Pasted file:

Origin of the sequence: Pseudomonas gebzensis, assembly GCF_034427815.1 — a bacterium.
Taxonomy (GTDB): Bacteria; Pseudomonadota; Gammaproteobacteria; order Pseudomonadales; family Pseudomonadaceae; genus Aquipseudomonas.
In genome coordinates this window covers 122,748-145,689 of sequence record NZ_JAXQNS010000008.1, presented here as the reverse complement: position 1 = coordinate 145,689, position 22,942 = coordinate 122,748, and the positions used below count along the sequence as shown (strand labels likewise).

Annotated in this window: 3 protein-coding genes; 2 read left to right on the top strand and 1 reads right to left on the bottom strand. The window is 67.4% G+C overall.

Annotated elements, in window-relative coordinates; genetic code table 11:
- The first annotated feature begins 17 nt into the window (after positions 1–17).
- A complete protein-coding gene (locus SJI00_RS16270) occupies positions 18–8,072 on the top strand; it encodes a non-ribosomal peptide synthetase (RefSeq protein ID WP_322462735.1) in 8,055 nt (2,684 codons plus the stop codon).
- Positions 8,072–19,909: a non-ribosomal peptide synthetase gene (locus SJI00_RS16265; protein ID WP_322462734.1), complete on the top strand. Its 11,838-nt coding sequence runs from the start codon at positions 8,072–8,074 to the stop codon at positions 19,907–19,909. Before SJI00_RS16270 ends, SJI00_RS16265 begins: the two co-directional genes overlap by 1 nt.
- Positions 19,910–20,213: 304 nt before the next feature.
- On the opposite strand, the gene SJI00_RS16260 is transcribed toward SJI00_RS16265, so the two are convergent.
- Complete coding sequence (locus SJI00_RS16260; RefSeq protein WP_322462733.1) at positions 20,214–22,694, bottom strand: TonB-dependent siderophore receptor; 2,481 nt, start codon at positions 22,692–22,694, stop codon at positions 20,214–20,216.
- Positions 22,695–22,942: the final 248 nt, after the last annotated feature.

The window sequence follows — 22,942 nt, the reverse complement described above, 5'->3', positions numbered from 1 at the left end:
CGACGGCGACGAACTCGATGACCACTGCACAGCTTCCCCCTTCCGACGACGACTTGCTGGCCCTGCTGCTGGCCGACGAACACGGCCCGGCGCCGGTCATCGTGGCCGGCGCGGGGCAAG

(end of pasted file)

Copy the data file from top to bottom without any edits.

Origin of the sequence: Pseudomonas gebzensis, assembly GCF_034427815.1 — a bacterium.
Taxonomy (GTDB): Bacteria; Pseudomonadota; Gammaproteobacteria; order Pseudomonadales; family Pseudomonadaceae; genus Aquipseudomonas.
In genome coordinates this window covers 122,748-145,689 of sequence record NZ_JAXQNS010000008.1, presented here as the reverse complement: position 1 = coordinate 145,689, position 22,942 = coordinate 122,748, and the positions used below count along the sequence as shown (strand labels likewise).

Annotated in this window: 3 protein-coding genes; 2 read left to right on the top strand and 1 reads right to left on the bottom strand. The window is 67.4% G+C overall.

Annotated elements, in window-relative coordinates; genetic code table 11:
- The first annotated feature begins 17 nt into the window (after positions 1–17).
- A complete protein-coding gene (locus SJI00_RS16270) occupies positions 18–8,072 on the top strand; it encodes a non-ribosomal peptide synthetase (RefSeq protein ID WP_322462735.1) in 8,055 nt (2,684 codons plus the stop codon).
- Positions 8,072–19,909: a non-ribosomal peptide synthetase gene (locus SJI00_RS16265; protein ID WP_322462734.1), complete on the top strand. Its 11,838-nt coding sequence runs from the start codon at positions 8,072–8,074 to the stop codon at positions 19,907–19,909. Before SJI00_RS16270 ends, SJI00_RS16265 begins: the two co-directional genes overlap by 1 nt.
- Positions 19,910–20,213: 304 nt before the next feature.
- On the opposite strand, the gene SJI00_RS16260 is transcribed toward SJI00_RS16265, so the two are convergent.
- Complete coding sequence (locus SJI00_RS16260; RefSeq protein WP_322462733.1) at positions 20,214–22,694, bottom strand: TonB-dependent siderophore receptor; 2,481 nt, start codon at positions 22,692–22,694, stop codon at positions 20,214–20,216.
- Positions 22,695–22,942: the final 248 nt, after the last annotated feature.

The window sequence follows — 22,942 nt, the reverse complement described above, 5'->3', positions numbered from 1 at the left end:
CGACGGCGACGAACTCGATGACCACTGCACAGCTTCCCCCTTCCGACGACGACTTGCTGGCCCTGCTGCTGGCCGACGAACACGGCCCGGCGCCGGTCATCGTGGCCGGCGCGGGGCAAG